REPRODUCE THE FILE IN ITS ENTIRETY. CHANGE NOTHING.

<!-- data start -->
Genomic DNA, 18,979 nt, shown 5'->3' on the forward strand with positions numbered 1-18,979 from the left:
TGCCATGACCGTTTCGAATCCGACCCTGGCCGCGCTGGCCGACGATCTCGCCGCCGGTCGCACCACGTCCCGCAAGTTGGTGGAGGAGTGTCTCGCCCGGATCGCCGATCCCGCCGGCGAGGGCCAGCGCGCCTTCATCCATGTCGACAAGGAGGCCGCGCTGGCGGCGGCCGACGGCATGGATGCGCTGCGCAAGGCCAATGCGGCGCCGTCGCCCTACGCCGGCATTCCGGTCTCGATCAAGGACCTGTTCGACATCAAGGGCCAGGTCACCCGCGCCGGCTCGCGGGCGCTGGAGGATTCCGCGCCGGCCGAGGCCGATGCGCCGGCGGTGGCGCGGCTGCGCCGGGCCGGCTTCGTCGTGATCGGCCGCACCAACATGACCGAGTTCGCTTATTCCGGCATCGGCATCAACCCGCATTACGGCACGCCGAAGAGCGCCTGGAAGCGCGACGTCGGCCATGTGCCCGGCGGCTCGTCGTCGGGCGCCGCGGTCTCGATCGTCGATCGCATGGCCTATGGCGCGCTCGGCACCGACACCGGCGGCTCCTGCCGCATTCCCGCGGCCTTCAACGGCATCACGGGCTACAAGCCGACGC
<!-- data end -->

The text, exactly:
Genomic DNA, 18,979 nt, shown 5'->3' on the forward strand with positions numbered 1-18,979 from the left:
TGCCATGACCGTTTCGAATCCGACCCTGGCCGCGCTGGCCGACGATCTCGCCGCCGGTCGCACCACGTCCCGCAAGTTGGTGGAGGAGTGTCTCGCCCGGATCGCCGATCCCGCCGGCGAGGGCCAGCGCGCCTTCATCCATGTCGACAAGGAGGCCGCGCTGGCGGCGGCCGACGGCATGGATGCGCTGCGCAAGGCCAATGCGGCGCCGTCGCCCTACGCCGGCATTCCGGTCTCGATCAAGGACCTGTTCGACATCAAGGGCCAGGTCACCCGCGCCGGCTCGCGGGCGCTGGAGGATTCCGCGCCGGCCGAGGCCGATGCGCCGGCGGTGGCGCGGCTGCGCCGGGCCGGCTTCGTCGTGATCGGCCGCACCAACATGACCGAGTTCGCTTATTCCGGCATCGGCATCAACCCGCATTACGGCACGCCGAAGAGCGCCTGGAAGCGCGACGTCGGCCATGTGCCCGGCGGCTCGTCGTCGGGCGCCGCGGTCTCGATCGTCGATCGCATGGCCTATGGCGCGCTCGGCACCGACACCGGCGGCTCCTGCCGCATTCCCGCGGCCTTCAACGGCATCACGGGCTACAAGCCGACGC